Saddle-billed Stork Ephippiorhynchus senegalensis Scientific name definitions
Version: 2.0 — Published June 25, 2021
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The Saddle-billed Stork generally times its breeding so chicks fledge during the dry season when foraging is optimal. Reproduction therefore seems to be dependent on rainfall, which means they may not necessarily breed every year. For example, in a severe drought year not one hatch-year stork was observed in Liuwa Plain National Park, Zambia (JG), an area that is usually very productive (48, D. Smit, personal communication). More detailed research is needed on the entire breeding cycle as most information is fragmentary at best.
A thorough study of the breeding cycle is very much needed. Time of breeding in a calendar year varies greatly across the entire distribution of the species because it is largely dependent on seasonal rain. Sporadic records of each stage of the breeding cycle and variation in seasonality across the range have limited the ability to precisely delineate regional patterns. However, it appears to generally time breeding so chicks fledge at the height of the dry season when aquatic prey are concentrated in shrinking water sources (90, 4). Thus, it is possible, although unstudied, that juvenile survival may be related to the timing of breeding in a given year. Fledged juveniles are often noted in the literature either without any indication of suspected age, or unreliable estimates of age, because aging criteria are largely unknown (see Fledging Stage and Immature Stage), making it difficult to ascertain when nesting may have occurred.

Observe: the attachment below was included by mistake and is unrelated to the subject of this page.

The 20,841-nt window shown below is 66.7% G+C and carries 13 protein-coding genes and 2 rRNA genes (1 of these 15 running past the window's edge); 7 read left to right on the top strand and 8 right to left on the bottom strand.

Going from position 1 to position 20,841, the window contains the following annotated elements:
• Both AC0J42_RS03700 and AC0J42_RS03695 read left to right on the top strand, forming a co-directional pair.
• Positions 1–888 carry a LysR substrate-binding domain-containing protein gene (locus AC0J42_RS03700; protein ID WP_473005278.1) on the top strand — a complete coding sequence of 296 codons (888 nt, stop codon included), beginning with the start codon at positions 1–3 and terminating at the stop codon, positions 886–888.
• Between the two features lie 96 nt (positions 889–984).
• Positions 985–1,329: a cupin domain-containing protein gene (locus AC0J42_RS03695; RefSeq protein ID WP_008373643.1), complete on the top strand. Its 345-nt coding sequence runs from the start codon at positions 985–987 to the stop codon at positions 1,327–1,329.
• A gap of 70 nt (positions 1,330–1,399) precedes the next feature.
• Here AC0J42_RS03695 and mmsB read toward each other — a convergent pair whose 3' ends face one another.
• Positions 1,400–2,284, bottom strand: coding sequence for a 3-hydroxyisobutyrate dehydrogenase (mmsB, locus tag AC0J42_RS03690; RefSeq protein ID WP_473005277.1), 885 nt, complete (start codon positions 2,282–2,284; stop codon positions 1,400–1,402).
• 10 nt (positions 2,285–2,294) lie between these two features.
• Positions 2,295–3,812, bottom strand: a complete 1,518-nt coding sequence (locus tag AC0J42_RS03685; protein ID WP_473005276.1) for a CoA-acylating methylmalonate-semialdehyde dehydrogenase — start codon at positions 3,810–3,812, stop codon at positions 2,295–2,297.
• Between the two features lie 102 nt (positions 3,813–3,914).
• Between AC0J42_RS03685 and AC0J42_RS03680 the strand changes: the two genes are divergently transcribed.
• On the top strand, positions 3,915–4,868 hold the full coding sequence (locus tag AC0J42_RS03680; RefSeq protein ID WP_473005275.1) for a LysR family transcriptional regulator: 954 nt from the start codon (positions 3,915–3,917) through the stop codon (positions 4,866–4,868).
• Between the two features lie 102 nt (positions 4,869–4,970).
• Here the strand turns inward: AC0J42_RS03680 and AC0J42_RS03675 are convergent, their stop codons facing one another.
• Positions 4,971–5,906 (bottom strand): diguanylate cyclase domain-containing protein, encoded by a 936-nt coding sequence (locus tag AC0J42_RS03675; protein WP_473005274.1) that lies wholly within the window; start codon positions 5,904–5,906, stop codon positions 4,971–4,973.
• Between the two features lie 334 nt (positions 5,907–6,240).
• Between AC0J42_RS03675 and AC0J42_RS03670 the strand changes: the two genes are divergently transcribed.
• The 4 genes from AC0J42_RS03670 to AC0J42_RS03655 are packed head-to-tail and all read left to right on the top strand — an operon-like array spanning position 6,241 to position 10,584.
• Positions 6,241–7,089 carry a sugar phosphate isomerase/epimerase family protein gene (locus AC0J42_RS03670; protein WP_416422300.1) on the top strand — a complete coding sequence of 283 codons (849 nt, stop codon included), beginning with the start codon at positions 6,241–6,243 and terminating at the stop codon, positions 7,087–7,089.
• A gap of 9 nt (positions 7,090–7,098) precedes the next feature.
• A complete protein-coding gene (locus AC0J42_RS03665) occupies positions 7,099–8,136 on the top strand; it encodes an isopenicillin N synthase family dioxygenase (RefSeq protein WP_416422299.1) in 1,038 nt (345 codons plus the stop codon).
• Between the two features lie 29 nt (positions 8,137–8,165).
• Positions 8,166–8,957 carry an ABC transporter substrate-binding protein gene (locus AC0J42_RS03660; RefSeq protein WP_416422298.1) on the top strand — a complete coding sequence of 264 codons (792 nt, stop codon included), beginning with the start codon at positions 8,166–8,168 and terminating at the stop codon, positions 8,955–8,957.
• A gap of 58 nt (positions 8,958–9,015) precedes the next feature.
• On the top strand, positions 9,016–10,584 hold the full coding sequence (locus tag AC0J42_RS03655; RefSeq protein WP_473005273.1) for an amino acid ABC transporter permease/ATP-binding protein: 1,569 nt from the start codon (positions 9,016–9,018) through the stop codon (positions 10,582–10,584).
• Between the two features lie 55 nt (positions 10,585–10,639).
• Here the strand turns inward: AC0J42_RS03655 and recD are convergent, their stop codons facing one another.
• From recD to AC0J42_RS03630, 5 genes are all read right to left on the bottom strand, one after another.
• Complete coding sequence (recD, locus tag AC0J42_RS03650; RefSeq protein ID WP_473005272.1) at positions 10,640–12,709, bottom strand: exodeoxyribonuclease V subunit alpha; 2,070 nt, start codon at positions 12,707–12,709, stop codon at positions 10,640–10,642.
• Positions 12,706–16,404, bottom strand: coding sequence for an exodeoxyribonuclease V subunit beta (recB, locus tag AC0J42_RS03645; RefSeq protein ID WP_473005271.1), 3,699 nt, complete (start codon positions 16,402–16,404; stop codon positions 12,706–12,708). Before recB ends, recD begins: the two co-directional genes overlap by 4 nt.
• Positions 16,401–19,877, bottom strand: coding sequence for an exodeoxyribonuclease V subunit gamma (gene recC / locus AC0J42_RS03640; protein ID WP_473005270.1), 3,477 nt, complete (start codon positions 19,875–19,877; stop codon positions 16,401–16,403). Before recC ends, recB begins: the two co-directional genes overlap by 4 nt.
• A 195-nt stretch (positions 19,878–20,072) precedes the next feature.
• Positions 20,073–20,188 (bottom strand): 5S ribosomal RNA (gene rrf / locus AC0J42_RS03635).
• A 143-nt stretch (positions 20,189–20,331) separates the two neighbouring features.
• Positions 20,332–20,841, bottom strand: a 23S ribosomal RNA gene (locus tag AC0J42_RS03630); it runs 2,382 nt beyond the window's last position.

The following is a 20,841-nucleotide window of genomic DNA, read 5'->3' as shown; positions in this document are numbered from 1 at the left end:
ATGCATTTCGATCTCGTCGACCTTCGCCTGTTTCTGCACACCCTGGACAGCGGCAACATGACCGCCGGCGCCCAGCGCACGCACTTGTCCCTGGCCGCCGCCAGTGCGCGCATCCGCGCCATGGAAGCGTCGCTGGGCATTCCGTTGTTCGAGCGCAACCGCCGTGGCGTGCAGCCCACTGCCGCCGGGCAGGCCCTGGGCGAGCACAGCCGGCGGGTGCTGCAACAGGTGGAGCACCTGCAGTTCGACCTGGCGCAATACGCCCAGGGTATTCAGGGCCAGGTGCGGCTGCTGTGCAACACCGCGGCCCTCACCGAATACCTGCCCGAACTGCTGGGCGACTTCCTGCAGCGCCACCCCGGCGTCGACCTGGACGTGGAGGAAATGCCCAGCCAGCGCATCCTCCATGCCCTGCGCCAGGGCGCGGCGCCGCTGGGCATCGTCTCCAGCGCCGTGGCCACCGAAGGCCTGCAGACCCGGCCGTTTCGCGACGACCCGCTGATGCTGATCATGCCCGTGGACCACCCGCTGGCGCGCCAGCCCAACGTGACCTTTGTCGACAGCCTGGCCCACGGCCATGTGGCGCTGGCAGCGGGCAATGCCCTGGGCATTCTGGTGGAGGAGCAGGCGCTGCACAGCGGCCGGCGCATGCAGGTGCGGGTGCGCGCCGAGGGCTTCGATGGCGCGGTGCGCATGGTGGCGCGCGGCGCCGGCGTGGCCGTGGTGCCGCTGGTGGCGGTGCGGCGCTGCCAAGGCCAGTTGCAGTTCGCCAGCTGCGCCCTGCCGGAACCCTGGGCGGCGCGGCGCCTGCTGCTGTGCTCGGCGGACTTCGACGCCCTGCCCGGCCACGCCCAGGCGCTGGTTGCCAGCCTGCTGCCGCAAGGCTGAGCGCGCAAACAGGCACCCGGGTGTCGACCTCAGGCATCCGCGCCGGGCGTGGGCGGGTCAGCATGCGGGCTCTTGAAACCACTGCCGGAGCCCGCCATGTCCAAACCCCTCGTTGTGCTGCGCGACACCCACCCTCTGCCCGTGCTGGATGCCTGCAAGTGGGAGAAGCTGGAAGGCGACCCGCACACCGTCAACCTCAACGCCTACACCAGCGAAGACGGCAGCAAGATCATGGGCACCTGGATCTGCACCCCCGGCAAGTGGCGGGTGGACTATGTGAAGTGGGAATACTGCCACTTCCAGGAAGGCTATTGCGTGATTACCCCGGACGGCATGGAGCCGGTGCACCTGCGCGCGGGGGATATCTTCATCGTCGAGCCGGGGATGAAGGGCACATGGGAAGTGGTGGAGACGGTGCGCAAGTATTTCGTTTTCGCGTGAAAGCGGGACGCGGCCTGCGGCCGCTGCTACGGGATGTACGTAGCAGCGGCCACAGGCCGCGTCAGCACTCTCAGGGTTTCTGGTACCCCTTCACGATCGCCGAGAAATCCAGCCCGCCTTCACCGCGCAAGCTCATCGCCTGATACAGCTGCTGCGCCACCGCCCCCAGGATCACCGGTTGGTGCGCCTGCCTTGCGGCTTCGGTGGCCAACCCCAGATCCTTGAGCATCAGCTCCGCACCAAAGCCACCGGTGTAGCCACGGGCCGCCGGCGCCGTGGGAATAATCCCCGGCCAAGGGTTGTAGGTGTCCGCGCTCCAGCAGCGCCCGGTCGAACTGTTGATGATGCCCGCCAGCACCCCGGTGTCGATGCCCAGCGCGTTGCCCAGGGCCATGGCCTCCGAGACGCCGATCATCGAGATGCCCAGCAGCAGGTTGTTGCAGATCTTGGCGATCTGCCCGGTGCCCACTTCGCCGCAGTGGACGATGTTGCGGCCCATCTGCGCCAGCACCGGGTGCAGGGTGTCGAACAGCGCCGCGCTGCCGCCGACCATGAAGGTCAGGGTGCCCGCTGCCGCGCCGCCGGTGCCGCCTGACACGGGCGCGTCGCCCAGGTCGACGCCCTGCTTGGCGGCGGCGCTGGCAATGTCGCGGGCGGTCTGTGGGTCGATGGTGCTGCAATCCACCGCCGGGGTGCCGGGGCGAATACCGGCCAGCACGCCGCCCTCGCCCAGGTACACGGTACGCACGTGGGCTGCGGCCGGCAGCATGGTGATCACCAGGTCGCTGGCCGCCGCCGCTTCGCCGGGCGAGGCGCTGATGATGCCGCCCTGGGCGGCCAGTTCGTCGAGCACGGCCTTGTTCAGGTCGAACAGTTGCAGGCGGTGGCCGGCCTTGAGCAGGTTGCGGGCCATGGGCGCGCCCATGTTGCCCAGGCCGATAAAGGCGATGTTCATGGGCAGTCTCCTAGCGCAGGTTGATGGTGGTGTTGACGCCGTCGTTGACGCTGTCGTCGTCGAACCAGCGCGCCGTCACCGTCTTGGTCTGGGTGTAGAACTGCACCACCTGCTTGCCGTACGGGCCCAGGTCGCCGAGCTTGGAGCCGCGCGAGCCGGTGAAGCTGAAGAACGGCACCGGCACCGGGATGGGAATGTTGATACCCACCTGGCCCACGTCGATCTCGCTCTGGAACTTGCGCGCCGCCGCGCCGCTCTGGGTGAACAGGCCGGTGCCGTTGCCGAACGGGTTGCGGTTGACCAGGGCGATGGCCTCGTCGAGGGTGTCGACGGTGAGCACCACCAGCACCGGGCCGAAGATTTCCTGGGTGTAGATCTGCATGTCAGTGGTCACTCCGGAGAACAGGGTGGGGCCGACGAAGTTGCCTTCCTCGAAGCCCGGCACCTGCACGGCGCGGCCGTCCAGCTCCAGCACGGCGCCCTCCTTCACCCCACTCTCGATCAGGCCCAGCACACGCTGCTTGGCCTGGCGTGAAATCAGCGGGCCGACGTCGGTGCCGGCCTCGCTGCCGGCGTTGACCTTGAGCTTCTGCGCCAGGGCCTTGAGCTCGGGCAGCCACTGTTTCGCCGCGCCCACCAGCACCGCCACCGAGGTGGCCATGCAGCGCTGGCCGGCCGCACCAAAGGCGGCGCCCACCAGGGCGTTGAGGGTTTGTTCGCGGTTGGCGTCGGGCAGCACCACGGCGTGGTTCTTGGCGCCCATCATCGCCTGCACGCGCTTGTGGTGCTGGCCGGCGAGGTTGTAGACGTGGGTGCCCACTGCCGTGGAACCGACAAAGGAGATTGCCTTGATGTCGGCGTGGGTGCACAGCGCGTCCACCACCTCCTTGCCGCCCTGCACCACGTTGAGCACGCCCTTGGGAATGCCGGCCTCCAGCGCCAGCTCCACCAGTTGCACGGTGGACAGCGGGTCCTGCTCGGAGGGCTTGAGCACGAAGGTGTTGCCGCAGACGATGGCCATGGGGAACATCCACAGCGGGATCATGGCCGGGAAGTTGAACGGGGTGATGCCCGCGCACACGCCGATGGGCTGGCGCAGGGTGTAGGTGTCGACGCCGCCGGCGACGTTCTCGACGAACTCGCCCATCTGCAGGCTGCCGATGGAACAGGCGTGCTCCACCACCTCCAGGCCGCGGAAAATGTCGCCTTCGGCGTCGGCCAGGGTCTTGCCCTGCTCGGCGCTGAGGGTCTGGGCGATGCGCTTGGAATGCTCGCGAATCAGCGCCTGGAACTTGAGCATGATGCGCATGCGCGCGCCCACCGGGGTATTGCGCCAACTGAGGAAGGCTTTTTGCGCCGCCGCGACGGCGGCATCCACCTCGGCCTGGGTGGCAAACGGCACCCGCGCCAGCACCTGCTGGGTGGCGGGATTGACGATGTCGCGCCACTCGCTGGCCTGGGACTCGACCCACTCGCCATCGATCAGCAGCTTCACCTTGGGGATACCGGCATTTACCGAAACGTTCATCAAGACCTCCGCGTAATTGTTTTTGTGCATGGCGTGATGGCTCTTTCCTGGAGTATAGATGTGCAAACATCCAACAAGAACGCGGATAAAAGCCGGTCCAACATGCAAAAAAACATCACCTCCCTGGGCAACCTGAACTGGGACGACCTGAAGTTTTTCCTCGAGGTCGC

Most published literature only provides breeding months without reference to what stages of the cycle fall within the time period, or if the entire cycle does. Months in which breeding or nests without stage specified can be found in Table 1.
Because pairs are thought to mate for many years, possibly even life, and courtship displays are minimal between long-term pairs, nothing is known about pair formation (10).
Observations of nest building or repair are scarce and do not provide much in the way of a pattern. Months in which storks have been reported carrying nest material or building can be found in Table 1.
In Southern Africa, egg laying or eggs in the nest have been recorded from the middle of the rainy season to the middle of the dry season. The pattern in East Africa is less straightforward due to two rainy seasons in some areas. The few records of eggs in West Africa are from the end of the rainy season. Months in which egg laying has been reported can be found in Table 1.
Nearly all records of chicks in nests, regardless of size, are during the dry season for the respective region. Months in which chicks have been recorded in the nest can be found in Table 1.
Despite numerous references to "recently-fledged" young, inferences about fledging phenology are weak due to a lack of information about development. However, known fledging months have been reported for several countries and can be found in Table 1.
As a solitary nester, this stork builds its own nest or uses old nests of other large birds such as Tawny Eagles (Aquila rapax; 4) or Wahlberg's Eagles (Hieraaetus wahlbergi; 12). It never nests in a colony with conspecifics or other species. Factors influencing site selection have not been studied beyond this.